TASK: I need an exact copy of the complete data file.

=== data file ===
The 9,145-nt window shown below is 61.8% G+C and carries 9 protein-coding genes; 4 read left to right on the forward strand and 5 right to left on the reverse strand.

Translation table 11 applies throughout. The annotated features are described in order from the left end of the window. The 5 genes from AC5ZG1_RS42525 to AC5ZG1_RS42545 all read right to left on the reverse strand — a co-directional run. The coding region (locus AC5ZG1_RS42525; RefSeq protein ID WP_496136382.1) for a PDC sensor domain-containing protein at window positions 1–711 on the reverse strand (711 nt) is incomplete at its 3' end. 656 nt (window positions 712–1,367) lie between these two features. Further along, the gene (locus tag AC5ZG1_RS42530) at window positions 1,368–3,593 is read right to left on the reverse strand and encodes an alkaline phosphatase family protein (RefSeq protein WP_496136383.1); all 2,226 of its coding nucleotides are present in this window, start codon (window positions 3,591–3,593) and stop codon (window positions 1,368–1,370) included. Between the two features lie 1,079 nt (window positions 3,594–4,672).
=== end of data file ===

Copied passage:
The 9,145-nt window shown below is 61.8% G+C and carries 9 protein-coding genes; 4 read left to right on the forward strand and 5 right to left on the reverse strand.

Translation table 11 applies throughout. The annotated features are described in order from the left end of the window. The 5 genes from AC5ZG1_RS42525 to AC5ZG1_RS42545 all read right to left on the reverse strand — a co-directional run. The coding region (locus AC5ZG1_RS42525; RefSeq protein ID WP_496136382.1) for a PDC sensor domain-containing protein at window positions 1–711 on the reverse strand (711 nt) is incomplete at its 3' end. 656 nt (window positions 712–1,367) lie between these two features. Further along, the gene (locus tag AC5ZG1_RS42530) at window positions 1,368–3,593 is read right to left on the reverse strand and encodes an alkaline phosphatase family protein (RefSeq protein WP_496136383.1); all 2,226 of its coding nucleotides are present in this window, start codon (window positions 3,591–3,593) and stop codon (window positions 1,368–1,370) included. Between the two features lie 1,079 nt (window positions 3,594–4,672).